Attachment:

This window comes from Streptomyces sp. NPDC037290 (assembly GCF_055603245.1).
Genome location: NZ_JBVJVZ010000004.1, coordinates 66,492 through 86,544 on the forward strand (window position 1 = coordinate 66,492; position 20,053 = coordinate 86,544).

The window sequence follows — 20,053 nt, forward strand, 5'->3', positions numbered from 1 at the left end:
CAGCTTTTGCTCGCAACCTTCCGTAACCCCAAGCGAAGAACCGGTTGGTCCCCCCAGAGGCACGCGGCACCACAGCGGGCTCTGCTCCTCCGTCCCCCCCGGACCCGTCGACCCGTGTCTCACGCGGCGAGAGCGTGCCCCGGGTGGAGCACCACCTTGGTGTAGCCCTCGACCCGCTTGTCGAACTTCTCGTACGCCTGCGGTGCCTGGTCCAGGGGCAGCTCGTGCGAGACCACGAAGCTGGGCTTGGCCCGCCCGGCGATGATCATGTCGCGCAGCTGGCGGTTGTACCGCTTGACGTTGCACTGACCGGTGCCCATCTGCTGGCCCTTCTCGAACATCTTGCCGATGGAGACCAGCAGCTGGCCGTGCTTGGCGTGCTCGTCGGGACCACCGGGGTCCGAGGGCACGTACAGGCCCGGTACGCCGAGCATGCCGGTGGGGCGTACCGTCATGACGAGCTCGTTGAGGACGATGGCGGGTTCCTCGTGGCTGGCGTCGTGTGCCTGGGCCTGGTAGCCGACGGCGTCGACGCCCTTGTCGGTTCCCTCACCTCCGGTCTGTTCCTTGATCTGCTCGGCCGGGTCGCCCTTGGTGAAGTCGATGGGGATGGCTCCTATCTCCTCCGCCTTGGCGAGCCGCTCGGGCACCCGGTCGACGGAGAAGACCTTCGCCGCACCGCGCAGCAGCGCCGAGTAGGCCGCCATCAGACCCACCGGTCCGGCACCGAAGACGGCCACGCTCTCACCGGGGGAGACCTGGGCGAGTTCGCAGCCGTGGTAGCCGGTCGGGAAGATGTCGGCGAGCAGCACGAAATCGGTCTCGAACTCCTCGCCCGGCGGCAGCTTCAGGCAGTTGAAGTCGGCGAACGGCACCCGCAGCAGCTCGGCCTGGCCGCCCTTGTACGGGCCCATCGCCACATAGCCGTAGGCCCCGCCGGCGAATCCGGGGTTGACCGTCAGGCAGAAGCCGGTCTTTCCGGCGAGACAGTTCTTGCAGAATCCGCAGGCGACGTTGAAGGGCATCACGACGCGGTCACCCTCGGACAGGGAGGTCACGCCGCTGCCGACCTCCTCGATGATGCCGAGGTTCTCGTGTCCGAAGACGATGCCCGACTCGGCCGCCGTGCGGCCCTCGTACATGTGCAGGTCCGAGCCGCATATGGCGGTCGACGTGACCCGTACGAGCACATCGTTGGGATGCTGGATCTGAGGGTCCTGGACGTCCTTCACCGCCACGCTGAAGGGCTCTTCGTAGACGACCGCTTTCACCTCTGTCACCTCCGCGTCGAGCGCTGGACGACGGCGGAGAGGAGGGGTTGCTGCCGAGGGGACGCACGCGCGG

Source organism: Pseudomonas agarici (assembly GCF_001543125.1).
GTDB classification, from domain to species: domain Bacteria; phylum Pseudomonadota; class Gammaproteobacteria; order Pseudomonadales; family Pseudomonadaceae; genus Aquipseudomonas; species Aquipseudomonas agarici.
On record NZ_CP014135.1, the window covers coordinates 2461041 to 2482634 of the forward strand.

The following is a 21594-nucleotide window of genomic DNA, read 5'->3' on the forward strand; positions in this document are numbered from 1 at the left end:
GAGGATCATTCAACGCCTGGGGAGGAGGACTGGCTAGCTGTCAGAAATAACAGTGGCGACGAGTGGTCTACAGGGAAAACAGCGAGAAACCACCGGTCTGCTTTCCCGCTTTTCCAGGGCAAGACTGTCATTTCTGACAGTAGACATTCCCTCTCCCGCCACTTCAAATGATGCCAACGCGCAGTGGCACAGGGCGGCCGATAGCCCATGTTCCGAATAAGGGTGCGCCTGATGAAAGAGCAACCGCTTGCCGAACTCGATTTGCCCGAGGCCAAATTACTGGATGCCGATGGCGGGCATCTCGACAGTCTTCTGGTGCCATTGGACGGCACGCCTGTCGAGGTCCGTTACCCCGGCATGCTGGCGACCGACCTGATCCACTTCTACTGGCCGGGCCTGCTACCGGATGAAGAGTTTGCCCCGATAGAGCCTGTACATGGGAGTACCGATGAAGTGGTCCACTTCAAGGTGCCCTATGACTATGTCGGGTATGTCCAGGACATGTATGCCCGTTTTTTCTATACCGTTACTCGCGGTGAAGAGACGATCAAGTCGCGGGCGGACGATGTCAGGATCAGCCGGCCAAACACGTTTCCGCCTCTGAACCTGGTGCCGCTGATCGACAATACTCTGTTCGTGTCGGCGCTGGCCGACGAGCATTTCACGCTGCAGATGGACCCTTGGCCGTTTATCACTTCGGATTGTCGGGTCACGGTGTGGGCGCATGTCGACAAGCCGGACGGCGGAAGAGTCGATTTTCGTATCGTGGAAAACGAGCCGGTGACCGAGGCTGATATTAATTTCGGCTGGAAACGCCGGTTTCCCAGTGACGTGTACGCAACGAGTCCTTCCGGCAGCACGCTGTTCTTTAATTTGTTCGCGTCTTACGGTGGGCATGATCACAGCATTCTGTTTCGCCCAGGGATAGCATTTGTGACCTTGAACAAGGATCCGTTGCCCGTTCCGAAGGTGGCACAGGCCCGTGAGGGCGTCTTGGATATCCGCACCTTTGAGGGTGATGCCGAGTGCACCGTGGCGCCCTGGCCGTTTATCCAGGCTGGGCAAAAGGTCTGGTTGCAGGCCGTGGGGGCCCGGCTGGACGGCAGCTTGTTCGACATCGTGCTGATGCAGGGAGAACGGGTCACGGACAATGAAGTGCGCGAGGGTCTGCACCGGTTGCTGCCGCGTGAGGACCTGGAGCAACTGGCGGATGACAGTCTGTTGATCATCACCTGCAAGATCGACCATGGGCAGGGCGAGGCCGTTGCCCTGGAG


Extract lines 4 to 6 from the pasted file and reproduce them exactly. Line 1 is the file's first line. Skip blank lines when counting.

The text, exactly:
CAGCTTTTGCTCGCAACCTTCCGTAACCCCAAGCGAAGAACCGGTTGGTCCCCCCAGAGGCACGCGGCACCACAGCGGGCTCTGCTCCTCCGTCCCCCCCGGACCCGTCGACCCGTGTCTCACGCGGCGAGAGCGTGCCCCGGGTGGAGCACCACCTTGGTGTAGCCCTCGACCCGCTTGTCGAACTTCTCGTACGCCTGCGGTGCCTGGTCCAGGGGCAGCTCGTGCGAGACCACGAAGCTGGGCTTGGCCCGCCCGGCGATGATCATGTCGCGCAGCTGGCGGTTGTACCGCTTGACGTTGCACTGACCGGTGCCCATCTGCTGGCCCTTCTCGAACATCTTGCCGATGGAGACCAGCAGCTGGCCGTGCTTGGCGTGCTCGTCGGGACCACCGGGGTCCGAGGGCACGTACAGGCCCGGTACGCCGAGCATGCCGGTGGGGCGTACCGTCATGACGAGCTCGTTGAGGACGATGGCGGGTTCCTCGTGGCTGGCGTCGTGTGCCTGGGCCTGGTAGCCGACGGCGTCGACGCCCTTGTCGGTTCCCTCACCTCCGGTCTGTTCCTTGATCTGCTCGGCCGGGTCGCCCTTGGTGAAGTCGATGGGGATGGCTCCTATCTCCTCCGCCTTGGCGAGCCGCTCGGGCACCCGGTCGACGGAGAAGACCTTCGCCGCACCGCGCAGCAGCGCCGAGTAGGCCGCCATCAGACCCACCGGTCCGGCACCGAAGACGGCCACGCTCTCACCGGGGGAGACCTGGGCGAGTTCGCAGCCGTGGTAGCCGGTCGGGAAGATGTCGGCGAGCAGCACGAAATCGGTCTCGAACTCCTCGCCCGGCGGCAGCTTCAGGCAGTTGAAGTCGGCGAACGGCACCCGCAGCAGCTCGGCCTGGCCGCCCTTGTACGGGCCCATCGCCACATAGCCGTAGGCCCCGCCGGCGAATCCGGGGTTGACCGTCAGGCAGAAGCCGGTCTTTCCGGCGAGACAGTTCTTGCAGAATCCGCAGGCGACGTTGAAGGGCATCACGACGCGGTCACCCTCGGACAGGGAGGTCACGCCGCTGCCGACCTCCTCGATGATGCCGAGGTTCTCGTGTCCGAAGACGATGCCCGACTCGGCCGCCGTGCGGCCCTCGTACATGTGCAGGTCCGAGCCGCATATGGCGGTCGACGTGACCCGTACGAGCACATCGTTGGGATGCTGGATCTGAGGGTCCTGGACGTCCTTCACCGCCACGCTGAAGGGCTCTTCGTAGACGACCGCTTTCACCTCTGTCACCTCCGCGTCGAGCGCTGGACGACGGCGGAGAGGAGGGGTTGCTGCCGAGGGGACGCACGCGCGG

Source organism: Pseudomonas agarici (assembly GCF_001543125.1).
GTDB classification, from domain to species: domain Bacteria; phylum Pseudomonadota; class Gammaproteobacteria; order Pseudomonadales; family Pseudomonadaceae; genus Aquipseudomonas; species Aquipseudomonas agarici.